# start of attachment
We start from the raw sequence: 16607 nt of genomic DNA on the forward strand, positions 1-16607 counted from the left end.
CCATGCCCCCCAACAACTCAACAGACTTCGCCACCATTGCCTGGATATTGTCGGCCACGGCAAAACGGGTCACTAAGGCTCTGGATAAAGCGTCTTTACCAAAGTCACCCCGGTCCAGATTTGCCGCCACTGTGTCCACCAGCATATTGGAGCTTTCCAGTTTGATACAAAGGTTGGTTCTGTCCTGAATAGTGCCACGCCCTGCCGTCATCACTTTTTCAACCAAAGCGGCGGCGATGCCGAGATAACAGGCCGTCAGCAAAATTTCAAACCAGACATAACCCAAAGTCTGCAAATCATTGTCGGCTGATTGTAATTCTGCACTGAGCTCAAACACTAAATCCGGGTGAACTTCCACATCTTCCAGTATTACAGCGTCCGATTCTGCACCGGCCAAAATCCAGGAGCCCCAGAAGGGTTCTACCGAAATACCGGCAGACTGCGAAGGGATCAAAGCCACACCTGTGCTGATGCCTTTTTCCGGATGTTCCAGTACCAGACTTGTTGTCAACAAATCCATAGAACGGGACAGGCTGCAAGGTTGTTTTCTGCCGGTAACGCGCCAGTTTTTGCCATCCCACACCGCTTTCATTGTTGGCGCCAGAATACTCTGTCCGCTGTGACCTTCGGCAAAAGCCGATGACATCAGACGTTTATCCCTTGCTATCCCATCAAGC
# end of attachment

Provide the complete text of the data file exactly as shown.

We start from the raw sequence: 16607 nt of genomic DNA on the forward strand, positions 1-16607 counted from the left end.
CCATGCCCCCCAACAACTCAACAGACTTCGCCACCATTGCCTGGATATTGTCGGCCACGGCAAAACGGGTCACTAAGGCTCTGGATAAAGCGTCTTTACCAAAGTCACCCCGGTCCAGATTTGCCGCCACTGTGTCCACCAGCATATTGGAGCTTTCCAGTTTGATACAAAGGTTGGTTCTGTCCTGAATAGTGCCACGCCCTGCCGTCATCACTTTTTCAACCAAAGCGGCGGCGATGCCGAGATAACAGGCCGTCAGCAAAATTTCAAACCAGACATAACCCAAAGTCTGCAAATCATTGTCGGCTGATTGTAATTCTGCACTGAGCTCAAACACTAAATCCGGGTGAACTTCCACATCTTCCAGTATTACAGCGTCCGATTCTGCACCGGCCAAAATCCAGGAGCCCCAGAAGGGTTCTACCGAAATACCGGCAGACTGCGAAGGGATCAAAGCCACACCTGTGCTGATGCCTTTTTCCGGATGTTCCAGTACCAGACTTGTTGTCAACAAATCCATAGAACGGGACAGGCTGCAAGGTTGTTTTCTGCCGGTAACGCGCCAGTTTTTGCCATCCCACACCGCTTTCATTGTTGGCGCCAGAATACTCTGTCCGCTGTGACCTTCGGCAAAAGCCGATGACATCAGACGTTTATCCCTTGCTATCCCATCAAGC